|Rediff India Abroad Home | All the sections|
Bloggers beware! Big Brother's watching
Tony Tharakan in New Delhi | November 09, 2005 13:50 IST
Mind what you write, bloggers! The days of carefree blogging are over. As more and more blogs get into the public domain, the danger of being sued can only increase.
For those new to the Internet, a blog, short for web log, can be described as a sort of online diary, with the latest entry along with date stamp appearing on the top of the web page.
Experts estimate the number of online blogs to be close to ten million and a Technorati portal report recently revealed that up to 70,000 new blogs are being created daily.
Given the rising popularity of blogs, it's no surprise this new medium of communication is already generating its share of controversies.
Last year, an Indian media giant succeeded in closing down a blog following a series of posts criticising the newspaper.
More recently, a leading B-school handed another blogger a legal notice for his musings on the institution.
Similar cases abound even in the US, with at least two bloggers being sacked by their respective companies for what they revealed on their blogs.
"The right of a blogger to express himself freely cannot be bamboozled or gagged under threat of litigation," says cyber lawyer Pavan Duggal.
"However, the aggrieved party can take recourse to legal remedy-- seek damages or an injunction on the blog."
In the meantime, some companies have started incorporating blog policies in their job contracts, in a bid to regulate employee blogs, which could express opinions or reveal something damaging.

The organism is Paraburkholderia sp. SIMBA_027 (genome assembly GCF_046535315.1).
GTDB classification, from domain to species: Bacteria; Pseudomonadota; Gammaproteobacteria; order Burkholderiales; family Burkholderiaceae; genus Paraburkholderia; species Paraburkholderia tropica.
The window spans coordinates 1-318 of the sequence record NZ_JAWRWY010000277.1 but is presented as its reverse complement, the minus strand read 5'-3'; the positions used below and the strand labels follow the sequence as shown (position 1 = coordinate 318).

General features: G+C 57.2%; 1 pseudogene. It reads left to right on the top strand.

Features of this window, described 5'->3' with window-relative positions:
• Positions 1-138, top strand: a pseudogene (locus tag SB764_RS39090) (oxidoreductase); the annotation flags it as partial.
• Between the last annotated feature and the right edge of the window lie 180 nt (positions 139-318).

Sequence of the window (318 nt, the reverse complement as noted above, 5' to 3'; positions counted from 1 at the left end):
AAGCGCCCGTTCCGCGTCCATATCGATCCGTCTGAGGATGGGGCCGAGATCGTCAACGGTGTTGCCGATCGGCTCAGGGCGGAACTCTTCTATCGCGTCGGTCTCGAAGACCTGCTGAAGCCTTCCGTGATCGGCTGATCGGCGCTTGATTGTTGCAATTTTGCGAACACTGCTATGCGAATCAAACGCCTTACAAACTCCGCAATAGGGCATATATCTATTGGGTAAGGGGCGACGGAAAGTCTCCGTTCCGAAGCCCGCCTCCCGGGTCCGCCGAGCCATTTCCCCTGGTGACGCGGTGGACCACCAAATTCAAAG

"Though still on an ad hoc basis, this trend of fixing the 'dos and don'ts' of blogging is sure to pick up since the companies want to protect themselves," says Duggal.
The fact that blogging is not covered under the Indian IT Act, 2000 also seems to be a deterrent for the online community with bloggers clueless as to their rights and liabilities.
"There needs to be clarity on the legal framework of blogs. Even the government's proposed amendments to the Act do not talk about blogs," adds Duggal.
The recent controversies raised the heckles of the blogging community with many wondering whether the Constitutionally-enshrined right to freedom of expression was valid anymore. But cyber lawyers seem sceptical about blogging rights.
"Blogging is okay as long as it does not infringe on someone else's rights or shows him in a bad light. If so, then it comes under the ambit of defamation and not under freedom of expression," says IT law expert Puneet Mittal.
A plethora of blogs can be found online on just about any topic-- some even cribbing about workplaces, nasty colleagues and vengeful bosses.
For eM (thecompulsiveconfessor.blogspot.com), one of India's most popular bloggers, writing about her colleagues almost proved to be her undoing, though she claims to have escaped unscathed.
"My co-workers found the blog and some rather blunt things I had said about them. I realised that I couldn't just write about everything. I changed the URL and some other tracking devices and stuck to writing about my personal life. Lesson learnt!" she says.
Some, however, have managed to escape the wrath of employers even after their cover was blown.
"I have not faced any problems from my company because of the blog. Even though I do write under a pseudonym, a lot of people do know about my blog and what I write about. But it helps that I don't blog about work, mine is more personal," says Shyam Somanadh, one of India's pioneer bloggers.
Sometimes, blogging under a pseudonym may seem safer since it's difficult to sue a person without knowing his identity - but anonymous blogging is likely to be more vociferous in its posts.
"One should remember that anonymity only separates the real life identity from the blog identity - it does not protect the personality built up over the blog, and that is still subject to criticism. Criticism delivered online usually stings harder because it is devoid of the nuances of voice or body language," says blogger Kiran Jonnalagadda.
Celebrity bloggers should know. They seem to be ones most affected by the relative anonymity the Internet provides.
After she won the Cinefan film festival award in July, actress Trina Nileena Banerjee's blog fell prey to a deluge of nasty comments forcing her to shut shop and start anew under a pseudonym.